Why go to Nannimo and Vancouver to hear the best? Stay at home
and hear the famous Imperial Welsh
Singers at the Ilo-Ilo on Wednesday,
April the 2nd. Thursday, April the
3rd at the Gaiety Courtenay.
LOST—THREE
Kinder please
Office.
KEYS   ON  RING.
return  to Islander
LOST—A BUNCH OF KEYS IN
Holder, Finder please return to It*
lander office and receive $1.00 reward.
IN MEMOR1AM
In loving memory of William John
Whitehouse, who died February 8th,
1923, No. 4 mine disaster. Ever remembered by his widow and son.
IN MEMORIAM
In loving memory of my dearly
heloved husband Alexander Robertson, who was killed in an explosion
in No. 4 mine, Cumberland, on Feb.
8th, 1923.
Your memory is as dear today
As in the hour you passed away.
Beloved in life and mourned in death
Remembered in the grave as it dawns
another year.
Sadly missed by his loving wife
and childrtn. Btran, B.O.
I
I FREE Chocolates
i
B
1
1
1
1
1
i
p
Yes, a big box of chocolates given away.   Simply supply the last line in the following Limerick:
Jane  Smith was a girlie quite sad,
At her hoy-friend she used to get mad,
But now skies are blue,
They're  lovers  anew,
1
I
1
1
Fill in the last line, bring to our store any time between
now and St. Valentine's day, Friday, the 14th.
What is considered tho best line submitted for thc limerick,
judged by an Independent party will receive a big box of
chocolates. Call at the store on Saturday next, and see if
you are the winner.
And by the way, we have thc finest assortment of
ST. VALENTINE DAY CARDS
Also Chocolates and other suitable Valentine Day Gifts
Lang's Drug Store
Cumberland — — — Phone 23
7.ZSM
Shop by Phone
Sixty Seconds
at the telephone is all
you need to brin^r the
freshest, finest meats
post naste to your door
SIX SIX ARE YOUR FIRST WORDS
0 ^**#***-»*#^#*#*s#, #*
We offer meats at truly tempting prices.
Wilcock &Co.Ltd 1
"FAMILY  BUTCHERS"
A truck came
along
just in
time
A touring car had crashed into a telephone pole,
a mile south of the New
Westmintter bridge, smashing the pole and tearing
down two Vancouver- Lad-
n«r. ..A telephone repairman wat soon on the scene
but a real problem con*
fronted him. ..The broken
pole would not bear his
weight, and the wires were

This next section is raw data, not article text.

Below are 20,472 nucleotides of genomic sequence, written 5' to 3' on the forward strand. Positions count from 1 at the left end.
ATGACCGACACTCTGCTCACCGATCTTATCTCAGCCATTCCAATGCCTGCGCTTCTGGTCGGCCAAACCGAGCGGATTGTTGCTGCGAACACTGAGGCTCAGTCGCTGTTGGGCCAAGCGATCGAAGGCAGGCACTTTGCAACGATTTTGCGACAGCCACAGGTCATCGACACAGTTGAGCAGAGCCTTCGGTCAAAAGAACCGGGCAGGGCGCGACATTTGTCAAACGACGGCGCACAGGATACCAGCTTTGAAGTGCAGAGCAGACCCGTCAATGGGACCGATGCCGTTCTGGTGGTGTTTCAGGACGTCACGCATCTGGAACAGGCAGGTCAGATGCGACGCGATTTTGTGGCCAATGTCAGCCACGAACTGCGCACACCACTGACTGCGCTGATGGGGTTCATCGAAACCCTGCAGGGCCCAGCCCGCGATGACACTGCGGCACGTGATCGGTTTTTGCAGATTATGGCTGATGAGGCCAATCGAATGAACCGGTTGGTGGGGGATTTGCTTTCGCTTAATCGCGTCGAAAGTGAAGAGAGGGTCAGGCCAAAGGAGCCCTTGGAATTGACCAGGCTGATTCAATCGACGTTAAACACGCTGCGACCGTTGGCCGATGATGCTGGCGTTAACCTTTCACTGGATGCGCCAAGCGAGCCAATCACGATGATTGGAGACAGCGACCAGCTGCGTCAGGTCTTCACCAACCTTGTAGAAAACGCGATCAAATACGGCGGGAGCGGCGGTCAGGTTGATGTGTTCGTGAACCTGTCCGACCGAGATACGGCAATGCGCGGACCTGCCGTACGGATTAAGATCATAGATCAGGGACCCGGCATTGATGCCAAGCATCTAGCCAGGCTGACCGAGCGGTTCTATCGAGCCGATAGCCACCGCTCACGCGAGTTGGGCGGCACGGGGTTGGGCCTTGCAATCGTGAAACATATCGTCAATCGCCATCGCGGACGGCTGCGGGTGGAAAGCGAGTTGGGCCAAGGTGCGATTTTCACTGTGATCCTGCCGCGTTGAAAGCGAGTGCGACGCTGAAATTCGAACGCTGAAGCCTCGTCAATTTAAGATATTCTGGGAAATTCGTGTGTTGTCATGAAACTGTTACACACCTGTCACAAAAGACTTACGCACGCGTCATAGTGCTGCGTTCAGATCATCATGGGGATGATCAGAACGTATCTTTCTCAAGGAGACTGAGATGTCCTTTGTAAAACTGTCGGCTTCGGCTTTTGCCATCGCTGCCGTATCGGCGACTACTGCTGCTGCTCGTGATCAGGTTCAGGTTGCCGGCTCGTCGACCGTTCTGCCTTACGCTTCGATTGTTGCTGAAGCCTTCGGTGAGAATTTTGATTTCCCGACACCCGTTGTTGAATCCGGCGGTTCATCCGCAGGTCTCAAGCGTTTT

dangling in mid-air, far beyond his reach.
Luckily, just as he was
wondering what to do, a
telephone truck, carrying
a three. ton cable reel,
came along. The truck wns
bad ed under the wires, and
by climbing on top of thc
cabl 2 reel, the repairman
was nblo to reach tho broken   lines   and   mend   them.
B. ('. TELEPHONE CO
Phone 66 Daily Deliveries
|<*«-'rfty'>**~><*UW'-~<^
CLARK'S SOUPS
(Tomato )
(Vegetable )
.(Ox-Tail )..
(Celery )
(Green Pea )
2for25C       '
Clark's Porkand Beans, 2 for 25c, 0 for 81.00
Clark's Catsup, 25c per bottle, 4 for  95
Clark's Veal Loaf, 25c per tin, 2 for 45
Clark's Hamburger Steak and Onions 25c per tin
2 tins for  45
Clark's Jellied Veal, 85c por tin, H for 95
^**ee**»e.*e»Meew*ee****+e*+e***e-re**e*******ee*»**e.*e*.*.
SPECIAL OFFER
j     2 LARGE PACKAGES ROLIN HOOD CAKE QP,
0    FLOUH, 1 LARGE GLASS MIXING BOWL... VOL
|        CROCKERY SPECIAL
?
e.
Glass Jugs, 1 quart size, each	
Small Fancy Jugs, each 	
English Tea Pots, al each, 66c, and   .
21 Piece Tea Sets at per set $2.8?. nn.l
$ .95
.25
95c
Kfl.fiR
pEMPTiNU MEATSAT PRICES PAIR]
QUAtry for'folks who c are!
FOLKS WHO CARE
only for quality meats should purchase their needs at this market.
You are certain to get just tne
cuts you are looking for and to
receive the proper sort of attention. Get into the habit of 'phoning your order. You'll find that
a satisfactory way of doing business with this shop.
CITY MEAT MARKET
Phone 111 We Deliver
FULL STOCK OF FRESH FRUITS, VEGETABLES
AT ALL TIMES
Matt Brown s Grocery
§    Phone 38 Cumberland
t
*
Central 'Barber Shop
BARBER   SUPPLIES     —     BEAUTY   PARLOR   SUPPLIES
TOILET GOODS — CUTLERY — SUNDRIES — CREAMS
POWDERS — BRILLIANTINES — HAIR TONICS
SHAMPOOS AND LOTIONS, ETC.
Agents and distributors for the "BOOSTER" Hair Tonic,
which positively removes dandrutf, cures itching or eczemic
affected scalps; also adds lustre to the hair aud stops it from
falling out.   Money refunded if it fails to do as       7J\/»
represented, price per bottle      f t3\s
QUALITY AND PRICES THAT WILL PLEASE YOU.
A SERVICE YOU CAN DEPEND ON.
gaHgaaHflssagscaflgggggiscagctta
as-tegi